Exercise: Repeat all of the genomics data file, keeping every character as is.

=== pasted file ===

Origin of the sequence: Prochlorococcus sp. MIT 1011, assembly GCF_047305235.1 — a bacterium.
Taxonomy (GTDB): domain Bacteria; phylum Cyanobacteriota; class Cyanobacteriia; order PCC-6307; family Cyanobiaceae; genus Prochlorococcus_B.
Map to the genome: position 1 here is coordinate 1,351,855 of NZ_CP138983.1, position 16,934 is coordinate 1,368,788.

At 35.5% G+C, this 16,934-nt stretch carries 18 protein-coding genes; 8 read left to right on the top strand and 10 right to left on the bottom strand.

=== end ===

Origin of the sequence: Prochlorococcus sp. MIT 1011, assembly GCF_047305235.1 — a bacterium.
Taxonomy (GTDB): domain Bacteria; phylum Cyanobacteriota; class Cyanobacteriia; order PCC-6307; family Cyanobiaceae; genus Prochlorococcus_B.
Map to the genome: position 1 here is coordinate 1,351,855 of NZ_CP138983.1, position 16,934 is coordinate 1,368,788.

At 35.5% G+C, this 16,934-nt stretch carries 18 protein-coding genes; 8 read left to right on the top strand and 10 right to left on the bottom strand.